While the Pebble Beach show itself will draw 15,000 visitors on Sunday, the plethora of auctions around the event in Monterey, Calif., have become even more of a spectator event. Among the gawkers will be wealthy buyers hunting not just a jalopy they can boast about, but a place to invest their money that could pay off big. Hagarty's Insurance, which tracks collector-car prices, says its index of "blue-chip" collector vehicles has risen 9 percent this year to a record high -- a greater return than almost any other investment class. The world will always have more gold and stocks, but there won't be any more 1965 Ferraris.
From the hundreds of vehicles that will be offered this weekend, here's six that will get much of the attention and some of the highest bids:
The star of the weekend, this massive, supercharged Mercedes-Benz was owned by Baroness Gisela von Krieger, one of the last members of German aristocracy and a socialite once named among the world's most beautiful in pre-war Paris. After the war, a newly reclusive von Krieger moved to New York, and later Connecticut, bringing her car with her. When her brother died in Europe in 1959, von Krieger stayed, leaving her car in the shed of a Connecticut inn for safekeeping.
This isn't just any Mercedes-Benz roadster, but one of a handful of copies of the finest cars the company built before World War II; the von Kriegers ordered it with a custom body, dash and even a pushbutton radio, a rarity in the era. Despite entreaties from several collectors and Mercedes-Benz itself, von Krieger died in 1989 without ever selling the car, despite not seeing it for more than three decades.
With no heirs, von Krieger's car fell into a legal abyss; only when a lawyer contacted auctioneer David Gooding in 1991 about an "old, black two-seat Mercedes" did the mystery start to unfold. With a few more details, Gooding flew across the country to inspect it, and found the Roadster almost as von Krieger had parked it in the '50s -- her spent cigarettes still in the ashtray.
After a spare-no-expense restoration by owner Lee Harrington, the 540 K Special has won several prizes over the past few years, including a best-in-class at Pebble Beach. Estimates put the car's value at a minimum of $10 million -- and given the passion for having one of the rarest vehicles in the world, it could sell for far more.
1935 Duesenberg Model JN Convertible Coupe owned by Clark Gable
Just because a movie star owns a car doesn't make it collectible, but there are cases where stardom and a love of cars combine to create the kind of unique vehicles collectors chase. That's the case with this 1935 straight-8 Duesenberg that was Clark Gable's personal car, one he had thoroughly restyled and customized into a roadster, and used to pursue Carole Lombard. From their first date to her death in a plane crash in 1942, the Dusenberg was Gable's ride of choice.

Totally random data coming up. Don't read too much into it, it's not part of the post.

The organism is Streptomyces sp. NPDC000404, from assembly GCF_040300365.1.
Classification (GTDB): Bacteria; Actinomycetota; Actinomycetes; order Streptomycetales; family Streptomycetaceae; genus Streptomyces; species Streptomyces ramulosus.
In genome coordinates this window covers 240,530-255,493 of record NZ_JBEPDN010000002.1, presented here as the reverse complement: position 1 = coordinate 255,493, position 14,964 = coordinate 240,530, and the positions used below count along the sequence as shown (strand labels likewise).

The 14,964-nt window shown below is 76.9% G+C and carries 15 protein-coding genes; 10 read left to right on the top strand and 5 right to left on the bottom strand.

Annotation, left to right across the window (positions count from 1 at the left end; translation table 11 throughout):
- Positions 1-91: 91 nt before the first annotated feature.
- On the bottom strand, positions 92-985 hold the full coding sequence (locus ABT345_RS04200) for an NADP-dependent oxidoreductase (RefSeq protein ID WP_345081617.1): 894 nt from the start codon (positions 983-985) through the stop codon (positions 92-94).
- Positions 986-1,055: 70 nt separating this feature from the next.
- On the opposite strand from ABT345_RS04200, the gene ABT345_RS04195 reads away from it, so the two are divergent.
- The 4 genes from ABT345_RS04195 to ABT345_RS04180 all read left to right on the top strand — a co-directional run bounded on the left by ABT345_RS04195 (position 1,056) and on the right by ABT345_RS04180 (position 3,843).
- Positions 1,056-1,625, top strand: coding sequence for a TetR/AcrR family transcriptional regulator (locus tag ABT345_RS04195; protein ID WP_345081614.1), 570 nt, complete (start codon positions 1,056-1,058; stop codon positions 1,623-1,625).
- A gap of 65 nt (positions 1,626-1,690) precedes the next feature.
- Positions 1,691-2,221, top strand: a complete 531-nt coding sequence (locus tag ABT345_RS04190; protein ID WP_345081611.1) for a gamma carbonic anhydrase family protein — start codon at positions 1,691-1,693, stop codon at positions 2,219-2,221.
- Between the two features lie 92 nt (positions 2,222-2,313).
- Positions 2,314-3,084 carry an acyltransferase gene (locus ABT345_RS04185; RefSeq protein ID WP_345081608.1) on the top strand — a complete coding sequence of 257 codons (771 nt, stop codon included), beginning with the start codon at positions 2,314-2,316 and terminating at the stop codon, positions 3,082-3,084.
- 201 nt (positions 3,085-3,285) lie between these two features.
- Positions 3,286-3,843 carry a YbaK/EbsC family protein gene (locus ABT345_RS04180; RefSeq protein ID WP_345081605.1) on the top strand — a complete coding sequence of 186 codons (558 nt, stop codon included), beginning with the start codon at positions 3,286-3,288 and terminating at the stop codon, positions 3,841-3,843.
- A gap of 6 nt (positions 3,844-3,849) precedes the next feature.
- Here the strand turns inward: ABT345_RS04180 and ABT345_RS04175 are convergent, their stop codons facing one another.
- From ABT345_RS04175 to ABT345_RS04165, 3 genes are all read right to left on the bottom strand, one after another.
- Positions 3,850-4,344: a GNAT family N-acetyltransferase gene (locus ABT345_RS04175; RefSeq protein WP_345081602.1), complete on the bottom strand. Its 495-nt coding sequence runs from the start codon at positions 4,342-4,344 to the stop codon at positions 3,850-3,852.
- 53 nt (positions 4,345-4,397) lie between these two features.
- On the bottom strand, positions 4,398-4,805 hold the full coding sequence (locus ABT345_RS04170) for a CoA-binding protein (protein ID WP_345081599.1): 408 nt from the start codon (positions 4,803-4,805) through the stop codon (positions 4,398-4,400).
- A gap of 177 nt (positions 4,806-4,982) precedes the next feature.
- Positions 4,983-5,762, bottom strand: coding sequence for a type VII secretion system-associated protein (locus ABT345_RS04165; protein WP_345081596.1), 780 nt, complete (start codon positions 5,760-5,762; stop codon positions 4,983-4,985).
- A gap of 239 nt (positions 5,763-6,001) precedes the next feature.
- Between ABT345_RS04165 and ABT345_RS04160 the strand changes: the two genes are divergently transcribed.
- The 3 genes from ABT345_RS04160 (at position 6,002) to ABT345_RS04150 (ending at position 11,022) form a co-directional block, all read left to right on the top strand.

After Lombard's death, Gable couldn't bring himself to drive the car, and it passed through several owners, including one sale to a professional wrestler in 1951 for $2,500. Now, following a complete restoration, it's expected to fetch $9 million.
1931 Bentley 4 1/2 Litre SC "Blower" Sports 2/3 Seater Boattail
High-dollar restorations often mean rebuilding and recreating parts of old cars that didn't survive. What makes this 1931 Bentley nicknamed "The Green Hornet" valuable was that generations of owners have kept as many of its original pieces intact, from the 4.5-liter four-cylinder engine and supercharger down to the fabric roof. It's also one of only 50 "blower" Bentleys ever built, which is why auction house Gooding & Co. estimates it will sell for between $8 million and $10 million.
1968 Ford GT40 Gulf/Mirage Lightweight Racing Car
Successful race cars typically spend so much time on the track that there's not many original parts left when they're retired. This 1968 Ford GT40 in the classic Gulf livery has been through several engines and its original bodywork resides in France, yet the car's still expected to fetch several million dollars when RM auctions puts it up for sale this weekend.
The reason? This car not only ran and won races around the world, with some of the greatest drivers of the era, but was chosen by Steve McQueen to be a camera car for his movie "Le Mans." Despite having its body and engines chopped throughout its life, it's one of the rarest endurance race cars in the world, and the first Ford GT40 to wear the Gulf colors.
1956 Ferrari 250 GT LWB Berlinetta 'Tour de France'
Last year, a 1957 Ferrari 250 TR Prototype set a world-record when it sold for $16.4 million at a Monterey auction; other Ferraris have since doubled that number for the record sale price of any car. This Ferrari, one of nine built, has an odd history -- having been built to race, it was barred from competition, then passed around until it was bought by Walt Disney Studios and used in "The Love Bug." From there it fell into neglect, and was once even abandoned on a California freeway for several weeks. Since then, it's gone through a full Ferrari-approved restoration, and bids will start above $3 million.
It's one of those quirks of classic automobiles that the newest vehicle on this list is also the only one that isn't frequently started and driven. McLaren F1s have already begun their ascent into the stratosphere of collectable supercars, but this racing version was the last of the track variants built -- ones that had to have their 650-hp BMW V-12s de-powered to compete. This car has been priced at $4 million before, and could fetch that in the shopping around Monterey this weekend.
- Clark Gable
- Clark Gable